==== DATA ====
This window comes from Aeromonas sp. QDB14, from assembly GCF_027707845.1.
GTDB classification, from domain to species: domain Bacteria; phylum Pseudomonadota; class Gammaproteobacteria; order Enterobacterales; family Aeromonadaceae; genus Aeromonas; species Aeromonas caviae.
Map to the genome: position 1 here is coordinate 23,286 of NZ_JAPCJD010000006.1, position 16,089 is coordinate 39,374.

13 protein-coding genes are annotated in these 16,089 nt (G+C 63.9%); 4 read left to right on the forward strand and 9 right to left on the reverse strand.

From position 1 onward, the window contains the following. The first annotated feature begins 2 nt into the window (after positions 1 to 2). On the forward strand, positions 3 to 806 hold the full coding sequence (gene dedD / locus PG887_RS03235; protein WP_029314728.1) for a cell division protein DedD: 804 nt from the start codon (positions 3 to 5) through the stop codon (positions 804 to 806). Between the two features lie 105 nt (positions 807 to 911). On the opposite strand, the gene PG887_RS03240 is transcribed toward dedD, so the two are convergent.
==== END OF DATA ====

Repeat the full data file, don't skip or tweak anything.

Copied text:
This window comes from Aeromonas sp. QDB14, from assembly GCF_027707845.1.
GTDB classification, from domain to species: domain Bacteria; phylum Pseudomonadota; class Gammaproteobacteria; order Enterobacterales; family Aeromonadaceae; genus Aeromonas; species Aeromonas caviae.
Map to the genome: position 1 here is coordinate 23,286 of NZ_JAPCJD010000006.1, position 16,089 is coordinate 39,374.

13 protein-coding genes are annotated in these 16,089 nt (G+C 63.9%); 4 read left to right on the forward strand and 9 right to left on the reverse strand.

From position 1 onward, the window contains the following. The first annotated feature begins 2 nt into the window (after positions 1 to 2). On the forward strand, positions 3 to 806 hold the full coding sequence (gene dedD / locus PG887_RS03235; protein WP_029314728.1) for a cell division protein DedD: 804 nt from the start codon (positions 3 to 5) through the stop codon (positions 804 to 806). Between the two features lie 105 nt (positions 807 to 911). On the opposite strand, the gene PG887_RS03240 is transcribed toward dedD, so the two are convergent.